Tom Sawyer becomes an additional character to inspire allusions. He kisses his Aunt Sally before she knows who he is. She is upset at being kissed by a stranger. Tom says he won’t do it again unless she asks him to. She tells him, “I lay you’ll be the Methusalem-numskull of creation before I ask you.”19 The Biblical allusion is to Methusala, in Genesis 5:27, who died at age nine hundred and sixty-nine. She means it will be a long time, but the unknowing reader will not receive that message. And Aunt Sally does not like snakes, but when Huck and Tom accidentally turn several loose in the house, she occasionally encounters one. Huck describes her reactions as “you could hear her whoop to Jericho,” a reference to the Biblical battle of Jericho.20 Joshua leads the Israelites to capture Jericho in Joshua 6. God’s directions were to march around the city and then shout. After the shout, the defensive wall of the city fell flat, usually expressed as came tumbling down.

Twain uses allusion less frequently than Milton since his work is prose and less compact than poetry. But when he uses it, its primary function is to create humor, or make a serious point using humor, and he depends on reader literacy for it to be effective. When readers fail to understand the humor when reading America’s best-known humorist, they cannot be expected to enjoy or gain from their reading.

John Steinbeck

In Dubious Battle by John Steinbeck has allusions that occur even less frequently than in Twain’s work, but Steinbeck uses Biblical allusion in yet another way than Twain or Milton. Steinbeck’s characters exist in naturalist literature, where an author lets characters become participants in an experiment, experiencing only forces that are natural, and that preclude Divine influence. Additionally, Steinbeck’s writing is set in a more contemporary society; In Dubious Battle was published in 1936, but Biblical allusion still is used and substantially affects readers’ understanding. Choosing In Dubious Battle rather than one of Steinbeck’s better-known novels was deliberate, to illustrate how Biblical allusion serves authors and works differently. Biblical allusion adds a layer of depth to this story, especially to the character Jim Nolan, a young man seeking a cause, who becomes the protagonist. He is presented as a man free of vices, which initially sets him apart from the other characters in the novel. Steinbeck plays upon Jim’s purity to create in him a Christ figure, although a duality of character is maintained; he is not all pure. Jim’s family background, the injustice of a recent arrest for vagrancy, and his personal purity serve to make the reader feel empathy for Jim. He is not a bored, rich kid looking for social work. He joins the group of labor organizers, not from total dedication to their cause, but to his own. As he gives up his existing way of life, such a decision is close to losing one’s life to find it, a decision which matches that of Biblical admonitions for giving up old lives to begin living new Christian lives: “For whosoever will save his life shall lose it: but whosoever will lose his life for my sake, the same shall save it” (Luke 9:24). Jim’s giving up his life both figuratively and literally also reminds a knowing reader of the Scriptural principle of Christ giving up His life.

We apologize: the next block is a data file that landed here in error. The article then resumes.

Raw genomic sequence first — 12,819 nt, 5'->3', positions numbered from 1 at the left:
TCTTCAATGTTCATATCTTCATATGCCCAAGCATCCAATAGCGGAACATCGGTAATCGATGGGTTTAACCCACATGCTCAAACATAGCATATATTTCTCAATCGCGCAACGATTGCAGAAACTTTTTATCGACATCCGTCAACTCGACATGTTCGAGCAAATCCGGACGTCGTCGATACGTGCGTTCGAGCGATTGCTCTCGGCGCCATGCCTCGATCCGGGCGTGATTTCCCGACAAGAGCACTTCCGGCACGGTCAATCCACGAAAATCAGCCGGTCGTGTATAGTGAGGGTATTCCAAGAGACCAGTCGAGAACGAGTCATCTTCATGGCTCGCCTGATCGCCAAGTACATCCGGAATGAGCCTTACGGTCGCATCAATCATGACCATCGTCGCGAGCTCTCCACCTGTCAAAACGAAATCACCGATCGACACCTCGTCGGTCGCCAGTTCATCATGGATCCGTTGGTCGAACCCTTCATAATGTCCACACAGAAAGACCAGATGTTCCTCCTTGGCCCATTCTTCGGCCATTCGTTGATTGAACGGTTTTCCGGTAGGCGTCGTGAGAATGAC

Knowledge becomes the issue when Jim speaks to the initial contact man of the organizers, he surprises the interviewer with his knowledge. Christ did the same thing when He was twelve and talking to the temple leaders in Luke 2. Jim has given up having a place to live, and the threat of arrest for constant vagrancy is consistent with Christ’s statement in Luke 9:58: “Foxes have holes, and birds of the air have nests; but the Son of man hath not where to lay His head.”